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              • Abstract: not found
              • Article: not found

              Regulatory mechanisms in stem cell biology.

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                Author and article information

                Journal
                ORE
                Ophthalmic Res
                10.1159/issn.0030-3747
                Ophthalmic Research
                S. Karger AG
                0030-3747
                1423-0259
                2003
                October 2003
                22 August 2003
                : 35
                : 5
                : 268-275
                Affiliations
                Department of Ophthalmology, Shinshu University School of Medicine, Matsumoto, Japan
                Article
                72148 Ophthalmic Res 2003;35:268–275
                10.1159/000072148
                12920340
                © 2003 S. Karger AG, Basel

                Copyright: All rights reserved. No part of this publication may be translated into other languages, reproduced or utilized in any form or by any means, electronic or mechanical, including photocopying, recording, microcopying, or by any information storage and retrieval system, without permission in writing from the publisher. Drug Dosage: The authors and the publisher have exerted every effort to ensure that drug selection and dosage set forth in this text are in accord with current recommendations and practice at the time of publication. However, in view of ongoing research, changes in government regulations, and the constant flow of information relating to drug therapy and drug reactions, the reader is urged to check the package insert for each drug for any changes in indications and dosage and for added warnings and precautions. This is particularly important when the recommended agent is a new and/or infrequently employed drug. Disclaimer: The statements, opinions and data contained in this publication are solely those of the individual authors and contributors and not of the publishers and the editor(s). The appearance of advertisements or/and product references in the publication is not a warranty, endorsement, or approval of the products or services advertised or of their effectiveness, quality or safety. The publisher and the editor(s) disclaim responsibility for any injury to persons or property resulting from any ideas, methods, instructions or products referred to in the content or advertisements.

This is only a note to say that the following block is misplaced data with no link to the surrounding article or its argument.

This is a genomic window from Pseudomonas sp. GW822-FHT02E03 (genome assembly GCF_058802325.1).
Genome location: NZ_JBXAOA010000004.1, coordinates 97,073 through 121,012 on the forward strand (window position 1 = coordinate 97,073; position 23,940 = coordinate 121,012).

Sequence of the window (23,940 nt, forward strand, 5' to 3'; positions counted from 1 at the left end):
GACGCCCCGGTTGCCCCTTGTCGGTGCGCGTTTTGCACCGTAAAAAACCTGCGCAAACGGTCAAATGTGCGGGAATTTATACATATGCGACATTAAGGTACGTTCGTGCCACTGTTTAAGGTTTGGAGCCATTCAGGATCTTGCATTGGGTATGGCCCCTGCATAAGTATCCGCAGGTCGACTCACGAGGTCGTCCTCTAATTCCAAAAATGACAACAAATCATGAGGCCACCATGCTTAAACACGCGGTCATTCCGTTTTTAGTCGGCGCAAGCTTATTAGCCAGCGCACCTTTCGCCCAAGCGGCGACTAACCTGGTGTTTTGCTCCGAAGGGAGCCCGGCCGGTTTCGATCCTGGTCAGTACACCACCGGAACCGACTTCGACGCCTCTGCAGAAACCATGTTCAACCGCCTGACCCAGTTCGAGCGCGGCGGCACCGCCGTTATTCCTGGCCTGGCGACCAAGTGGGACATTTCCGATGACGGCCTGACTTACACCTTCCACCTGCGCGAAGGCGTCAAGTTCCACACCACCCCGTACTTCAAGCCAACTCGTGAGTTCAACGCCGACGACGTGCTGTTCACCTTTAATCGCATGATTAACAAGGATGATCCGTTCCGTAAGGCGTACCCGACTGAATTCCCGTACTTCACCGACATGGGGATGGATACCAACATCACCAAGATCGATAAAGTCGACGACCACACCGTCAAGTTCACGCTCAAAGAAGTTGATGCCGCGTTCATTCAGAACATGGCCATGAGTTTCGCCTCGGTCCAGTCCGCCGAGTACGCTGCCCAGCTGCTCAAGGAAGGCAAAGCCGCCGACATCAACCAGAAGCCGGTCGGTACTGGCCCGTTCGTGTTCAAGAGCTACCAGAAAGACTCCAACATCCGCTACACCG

Page count
                Figures: 6, References: 28, Pages: 8
                Categories
                Original Paper